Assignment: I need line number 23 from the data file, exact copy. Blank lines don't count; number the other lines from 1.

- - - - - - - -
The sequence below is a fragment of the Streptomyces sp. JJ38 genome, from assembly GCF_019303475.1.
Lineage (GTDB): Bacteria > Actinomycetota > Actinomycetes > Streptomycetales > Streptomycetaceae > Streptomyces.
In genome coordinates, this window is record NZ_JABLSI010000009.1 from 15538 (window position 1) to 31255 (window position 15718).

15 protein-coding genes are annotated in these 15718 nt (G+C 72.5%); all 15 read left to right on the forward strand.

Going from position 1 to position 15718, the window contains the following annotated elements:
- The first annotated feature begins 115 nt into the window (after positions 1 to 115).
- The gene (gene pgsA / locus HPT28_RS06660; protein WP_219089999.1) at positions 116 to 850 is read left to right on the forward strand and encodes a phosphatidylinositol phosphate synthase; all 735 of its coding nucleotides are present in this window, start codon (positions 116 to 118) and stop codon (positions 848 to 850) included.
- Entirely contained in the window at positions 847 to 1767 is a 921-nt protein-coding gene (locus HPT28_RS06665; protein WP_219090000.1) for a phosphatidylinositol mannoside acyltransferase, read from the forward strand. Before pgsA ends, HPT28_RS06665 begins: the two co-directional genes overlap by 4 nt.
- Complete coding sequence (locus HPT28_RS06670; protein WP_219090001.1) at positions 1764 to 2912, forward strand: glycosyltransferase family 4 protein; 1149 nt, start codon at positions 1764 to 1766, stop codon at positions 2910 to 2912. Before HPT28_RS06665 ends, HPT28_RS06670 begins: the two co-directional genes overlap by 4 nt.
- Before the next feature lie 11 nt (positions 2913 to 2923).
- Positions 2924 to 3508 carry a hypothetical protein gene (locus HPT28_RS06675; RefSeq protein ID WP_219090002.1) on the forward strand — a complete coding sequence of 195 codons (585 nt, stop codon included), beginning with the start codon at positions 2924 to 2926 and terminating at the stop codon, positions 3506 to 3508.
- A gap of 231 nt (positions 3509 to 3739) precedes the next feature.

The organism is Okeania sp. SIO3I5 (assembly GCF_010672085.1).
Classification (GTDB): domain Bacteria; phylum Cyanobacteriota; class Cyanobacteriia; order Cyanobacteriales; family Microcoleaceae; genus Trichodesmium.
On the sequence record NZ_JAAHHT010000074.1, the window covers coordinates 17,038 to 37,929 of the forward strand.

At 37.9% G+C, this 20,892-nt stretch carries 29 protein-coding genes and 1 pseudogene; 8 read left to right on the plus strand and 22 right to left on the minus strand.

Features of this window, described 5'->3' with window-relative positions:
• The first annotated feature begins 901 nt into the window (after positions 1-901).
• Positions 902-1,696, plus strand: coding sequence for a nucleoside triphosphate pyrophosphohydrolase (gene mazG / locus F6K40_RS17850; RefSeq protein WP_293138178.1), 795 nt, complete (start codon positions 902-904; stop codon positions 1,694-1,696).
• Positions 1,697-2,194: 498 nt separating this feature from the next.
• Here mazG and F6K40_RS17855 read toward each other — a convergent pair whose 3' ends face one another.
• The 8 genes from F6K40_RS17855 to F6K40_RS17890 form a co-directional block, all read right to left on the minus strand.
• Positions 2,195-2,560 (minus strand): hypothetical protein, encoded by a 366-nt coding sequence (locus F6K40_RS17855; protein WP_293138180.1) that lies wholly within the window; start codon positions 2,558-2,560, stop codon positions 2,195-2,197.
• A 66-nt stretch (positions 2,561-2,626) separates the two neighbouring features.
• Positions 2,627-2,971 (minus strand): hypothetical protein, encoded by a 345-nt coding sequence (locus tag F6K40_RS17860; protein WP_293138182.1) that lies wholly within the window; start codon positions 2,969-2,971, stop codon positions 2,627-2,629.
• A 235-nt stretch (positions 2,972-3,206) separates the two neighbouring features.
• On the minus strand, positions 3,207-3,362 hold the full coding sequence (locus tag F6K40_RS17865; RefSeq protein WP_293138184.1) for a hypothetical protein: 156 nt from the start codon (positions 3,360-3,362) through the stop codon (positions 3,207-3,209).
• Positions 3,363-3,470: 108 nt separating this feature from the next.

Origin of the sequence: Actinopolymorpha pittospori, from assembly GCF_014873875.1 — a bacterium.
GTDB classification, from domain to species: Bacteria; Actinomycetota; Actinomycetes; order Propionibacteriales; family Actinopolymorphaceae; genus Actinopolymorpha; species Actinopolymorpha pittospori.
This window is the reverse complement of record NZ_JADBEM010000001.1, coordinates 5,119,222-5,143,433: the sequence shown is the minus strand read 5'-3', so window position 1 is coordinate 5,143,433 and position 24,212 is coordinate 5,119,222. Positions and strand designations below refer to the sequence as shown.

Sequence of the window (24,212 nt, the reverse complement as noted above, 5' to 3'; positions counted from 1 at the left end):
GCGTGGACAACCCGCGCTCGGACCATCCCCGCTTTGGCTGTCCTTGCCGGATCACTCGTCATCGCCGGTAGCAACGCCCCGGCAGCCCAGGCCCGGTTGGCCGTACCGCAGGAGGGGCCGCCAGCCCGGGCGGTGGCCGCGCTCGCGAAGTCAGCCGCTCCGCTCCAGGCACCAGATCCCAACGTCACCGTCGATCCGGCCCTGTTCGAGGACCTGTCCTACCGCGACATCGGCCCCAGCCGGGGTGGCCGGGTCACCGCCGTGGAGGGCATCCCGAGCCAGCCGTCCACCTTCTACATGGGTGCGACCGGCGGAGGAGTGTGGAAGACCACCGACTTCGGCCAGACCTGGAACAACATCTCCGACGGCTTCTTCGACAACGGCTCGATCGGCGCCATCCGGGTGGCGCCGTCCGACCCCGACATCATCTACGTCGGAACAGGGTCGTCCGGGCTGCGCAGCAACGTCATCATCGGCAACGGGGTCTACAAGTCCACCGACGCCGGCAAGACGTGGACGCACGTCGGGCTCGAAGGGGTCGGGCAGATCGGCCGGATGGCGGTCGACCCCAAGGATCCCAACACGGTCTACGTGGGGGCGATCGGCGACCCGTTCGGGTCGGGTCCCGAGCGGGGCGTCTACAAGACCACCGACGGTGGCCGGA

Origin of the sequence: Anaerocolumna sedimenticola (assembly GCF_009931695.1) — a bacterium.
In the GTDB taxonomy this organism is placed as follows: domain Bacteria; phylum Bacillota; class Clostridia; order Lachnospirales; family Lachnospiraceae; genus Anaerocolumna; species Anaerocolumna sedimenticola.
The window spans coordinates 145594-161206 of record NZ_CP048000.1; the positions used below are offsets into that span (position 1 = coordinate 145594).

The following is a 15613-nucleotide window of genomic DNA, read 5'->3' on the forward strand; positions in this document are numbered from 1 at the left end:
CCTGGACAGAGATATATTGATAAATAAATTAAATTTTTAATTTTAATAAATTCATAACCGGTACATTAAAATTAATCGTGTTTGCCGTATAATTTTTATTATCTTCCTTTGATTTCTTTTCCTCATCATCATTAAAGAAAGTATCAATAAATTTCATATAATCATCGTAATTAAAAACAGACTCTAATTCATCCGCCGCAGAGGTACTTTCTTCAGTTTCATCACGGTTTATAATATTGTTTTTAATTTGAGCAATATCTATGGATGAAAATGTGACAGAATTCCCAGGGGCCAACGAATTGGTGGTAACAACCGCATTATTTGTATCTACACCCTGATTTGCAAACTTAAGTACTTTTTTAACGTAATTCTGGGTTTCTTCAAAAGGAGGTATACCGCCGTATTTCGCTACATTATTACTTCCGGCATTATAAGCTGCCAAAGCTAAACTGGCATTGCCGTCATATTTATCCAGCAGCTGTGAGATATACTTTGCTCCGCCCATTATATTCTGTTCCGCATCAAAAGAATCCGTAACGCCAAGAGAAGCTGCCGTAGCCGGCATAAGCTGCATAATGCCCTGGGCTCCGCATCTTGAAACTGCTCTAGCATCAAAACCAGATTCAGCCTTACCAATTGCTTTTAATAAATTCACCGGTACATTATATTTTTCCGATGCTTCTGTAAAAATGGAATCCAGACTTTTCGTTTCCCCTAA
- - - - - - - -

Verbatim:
• Positions 2,195-2,560 (minus strand): hypothetical protein, encoded by a 366-nt coding sequence (locus F6K40_RS17855; protein WP_293138180.1) that lies wholly within the window; start codon positions 2,558-2,560, stop codon positions 2,195-2,197.